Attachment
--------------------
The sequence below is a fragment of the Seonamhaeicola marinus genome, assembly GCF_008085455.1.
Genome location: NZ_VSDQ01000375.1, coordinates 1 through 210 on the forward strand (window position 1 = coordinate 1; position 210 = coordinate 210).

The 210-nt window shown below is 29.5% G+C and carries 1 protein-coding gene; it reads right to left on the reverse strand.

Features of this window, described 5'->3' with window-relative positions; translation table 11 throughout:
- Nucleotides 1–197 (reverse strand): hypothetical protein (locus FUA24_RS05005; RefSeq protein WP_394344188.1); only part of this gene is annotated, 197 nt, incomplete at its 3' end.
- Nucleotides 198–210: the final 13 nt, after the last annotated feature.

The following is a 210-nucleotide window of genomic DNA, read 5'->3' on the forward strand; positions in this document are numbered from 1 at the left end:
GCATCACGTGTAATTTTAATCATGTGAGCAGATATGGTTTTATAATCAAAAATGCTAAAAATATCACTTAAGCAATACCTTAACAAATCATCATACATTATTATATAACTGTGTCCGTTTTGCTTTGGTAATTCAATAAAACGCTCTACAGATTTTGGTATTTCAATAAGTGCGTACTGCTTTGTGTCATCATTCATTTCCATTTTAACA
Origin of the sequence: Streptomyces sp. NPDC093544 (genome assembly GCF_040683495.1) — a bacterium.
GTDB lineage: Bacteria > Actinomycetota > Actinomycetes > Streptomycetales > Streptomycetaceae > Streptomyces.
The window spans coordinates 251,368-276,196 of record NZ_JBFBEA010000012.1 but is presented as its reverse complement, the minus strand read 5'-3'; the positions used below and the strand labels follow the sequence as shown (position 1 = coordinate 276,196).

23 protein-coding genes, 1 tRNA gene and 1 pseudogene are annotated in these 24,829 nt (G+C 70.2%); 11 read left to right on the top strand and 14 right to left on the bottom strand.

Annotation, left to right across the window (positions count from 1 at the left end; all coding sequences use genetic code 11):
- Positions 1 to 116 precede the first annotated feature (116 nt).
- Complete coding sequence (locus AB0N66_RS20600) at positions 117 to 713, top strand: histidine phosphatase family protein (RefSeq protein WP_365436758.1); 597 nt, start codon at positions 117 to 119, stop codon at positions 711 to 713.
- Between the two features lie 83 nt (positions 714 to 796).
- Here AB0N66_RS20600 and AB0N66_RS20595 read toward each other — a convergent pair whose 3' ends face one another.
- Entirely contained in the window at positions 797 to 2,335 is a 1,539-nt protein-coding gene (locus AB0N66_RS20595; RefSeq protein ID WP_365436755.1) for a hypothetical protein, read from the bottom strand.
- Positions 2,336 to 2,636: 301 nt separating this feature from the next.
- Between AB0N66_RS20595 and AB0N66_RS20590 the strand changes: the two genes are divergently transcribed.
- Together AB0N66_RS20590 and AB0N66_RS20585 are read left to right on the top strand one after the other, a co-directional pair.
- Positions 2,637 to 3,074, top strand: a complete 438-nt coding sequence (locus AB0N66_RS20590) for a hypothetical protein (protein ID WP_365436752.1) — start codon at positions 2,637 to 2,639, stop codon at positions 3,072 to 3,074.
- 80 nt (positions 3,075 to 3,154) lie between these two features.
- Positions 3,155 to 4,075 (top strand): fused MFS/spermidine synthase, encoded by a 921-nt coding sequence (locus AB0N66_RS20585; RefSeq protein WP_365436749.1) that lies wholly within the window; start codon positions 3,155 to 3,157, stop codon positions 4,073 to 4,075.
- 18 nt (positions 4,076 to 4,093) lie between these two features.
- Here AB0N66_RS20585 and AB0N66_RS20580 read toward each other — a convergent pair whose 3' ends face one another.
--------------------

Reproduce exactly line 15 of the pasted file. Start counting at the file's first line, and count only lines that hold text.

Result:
- Complete coding sequence (locus AB0N66_RS20600) at positions 117 to 713, top strand: histidine phosphatase family protein (RefSeq protein WP_365436758.1); 597 nt, start codon at positions 117 to 119, stop codon at positions 711 to 713.